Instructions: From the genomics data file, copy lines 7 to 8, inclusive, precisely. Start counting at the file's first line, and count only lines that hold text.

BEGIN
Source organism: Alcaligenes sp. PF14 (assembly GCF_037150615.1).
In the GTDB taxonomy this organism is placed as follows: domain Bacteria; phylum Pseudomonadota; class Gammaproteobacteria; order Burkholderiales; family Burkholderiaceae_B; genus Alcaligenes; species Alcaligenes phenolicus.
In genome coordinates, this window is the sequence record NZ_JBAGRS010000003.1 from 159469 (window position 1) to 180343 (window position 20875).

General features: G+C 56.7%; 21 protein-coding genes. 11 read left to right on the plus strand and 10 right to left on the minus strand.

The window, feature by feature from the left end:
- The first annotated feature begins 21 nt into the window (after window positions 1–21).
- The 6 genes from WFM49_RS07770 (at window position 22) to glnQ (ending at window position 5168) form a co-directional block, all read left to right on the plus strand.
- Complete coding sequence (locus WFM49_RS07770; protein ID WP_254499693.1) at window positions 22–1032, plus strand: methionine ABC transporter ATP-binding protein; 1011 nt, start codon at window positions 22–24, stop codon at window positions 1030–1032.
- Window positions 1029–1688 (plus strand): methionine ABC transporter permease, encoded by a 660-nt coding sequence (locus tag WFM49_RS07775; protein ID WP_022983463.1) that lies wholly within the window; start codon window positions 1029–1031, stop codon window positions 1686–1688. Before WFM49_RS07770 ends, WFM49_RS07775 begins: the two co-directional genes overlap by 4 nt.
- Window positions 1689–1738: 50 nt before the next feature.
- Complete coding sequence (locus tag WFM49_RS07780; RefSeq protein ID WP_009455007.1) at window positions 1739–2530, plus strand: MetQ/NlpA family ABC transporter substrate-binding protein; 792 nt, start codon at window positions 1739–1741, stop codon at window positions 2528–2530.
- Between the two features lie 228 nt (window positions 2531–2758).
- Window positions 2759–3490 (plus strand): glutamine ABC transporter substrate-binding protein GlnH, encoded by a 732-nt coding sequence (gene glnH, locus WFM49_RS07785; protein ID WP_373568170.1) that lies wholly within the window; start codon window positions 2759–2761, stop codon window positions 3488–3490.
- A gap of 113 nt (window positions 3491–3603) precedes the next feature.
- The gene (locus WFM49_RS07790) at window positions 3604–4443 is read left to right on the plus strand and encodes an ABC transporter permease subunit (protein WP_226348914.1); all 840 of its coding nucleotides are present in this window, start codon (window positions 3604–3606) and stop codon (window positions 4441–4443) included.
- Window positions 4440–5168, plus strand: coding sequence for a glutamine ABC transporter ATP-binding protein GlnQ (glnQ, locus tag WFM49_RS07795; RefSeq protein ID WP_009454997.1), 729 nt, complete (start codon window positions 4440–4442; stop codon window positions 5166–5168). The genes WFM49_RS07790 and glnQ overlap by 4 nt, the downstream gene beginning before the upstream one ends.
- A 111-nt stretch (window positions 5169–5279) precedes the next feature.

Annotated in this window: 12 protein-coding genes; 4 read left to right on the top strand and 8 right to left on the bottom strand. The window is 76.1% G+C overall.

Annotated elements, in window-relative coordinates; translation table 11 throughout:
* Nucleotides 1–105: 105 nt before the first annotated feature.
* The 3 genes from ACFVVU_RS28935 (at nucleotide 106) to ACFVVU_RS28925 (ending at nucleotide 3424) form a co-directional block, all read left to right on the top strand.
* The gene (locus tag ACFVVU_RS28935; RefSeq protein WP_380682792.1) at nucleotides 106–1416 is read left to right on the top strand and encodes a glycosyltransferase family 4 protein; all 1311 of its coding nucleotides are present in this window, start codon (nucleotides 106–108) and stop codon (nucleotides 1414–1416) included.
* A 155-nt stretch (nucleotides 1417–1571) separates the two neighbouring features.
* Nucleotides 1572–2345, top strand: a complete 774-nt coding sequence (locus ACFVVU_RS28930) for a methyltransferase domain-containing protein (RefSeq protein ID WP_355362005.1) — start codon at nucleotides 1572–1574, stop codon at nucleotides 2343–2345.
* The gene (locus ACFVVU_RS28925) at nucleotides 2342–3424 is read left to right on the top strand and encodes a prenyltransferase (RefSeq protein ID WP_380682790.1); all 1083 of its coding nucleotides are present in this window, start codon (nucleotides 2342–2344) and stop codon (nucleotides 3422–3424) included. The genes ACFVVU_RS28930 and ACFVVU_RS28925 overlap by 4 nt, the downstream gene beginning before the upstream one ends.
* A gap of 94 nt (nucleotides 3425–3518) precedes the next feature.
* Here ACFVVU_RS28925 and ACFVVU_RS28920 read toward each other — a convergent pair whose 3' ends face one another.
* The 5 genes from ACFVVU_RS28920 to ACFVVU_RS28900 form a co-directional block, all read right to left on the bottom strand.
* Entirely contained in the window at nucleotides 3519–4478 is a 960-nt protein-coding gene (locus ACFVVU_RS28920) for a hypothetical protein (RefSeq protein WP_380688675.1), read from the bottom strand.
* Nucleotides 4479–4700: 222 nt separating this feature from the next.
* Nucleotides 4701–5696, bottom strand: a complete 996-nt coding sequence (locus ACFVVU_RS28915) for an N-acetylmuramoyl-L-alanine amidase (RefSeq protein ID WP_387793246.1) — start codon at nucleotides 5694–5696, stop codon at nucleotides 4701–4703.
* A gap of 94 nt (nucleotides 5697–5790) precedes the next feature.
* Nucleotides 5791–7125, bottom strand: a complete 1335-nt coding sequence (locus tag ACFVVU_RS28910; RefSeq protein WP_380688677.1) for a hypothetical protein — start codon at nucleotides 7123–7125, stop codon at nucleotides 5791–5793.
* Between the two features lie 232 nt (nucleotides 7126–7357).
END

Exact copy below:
- The 6 genes from WFM49_RS07770 (at window position 22) to glnQ (ending at window position 5168) form a co-directional block, all read left to right on the plus strand.
- Complete coding sequence (locus WFM49_RS07770; protein ID WP_254499693.1) at window positions 22–1032, plus strand: methionine ABC transporter ATP-binding protein; 1011 nt, start codon at window positions 22–24, stop codon at window positions 1030–1032.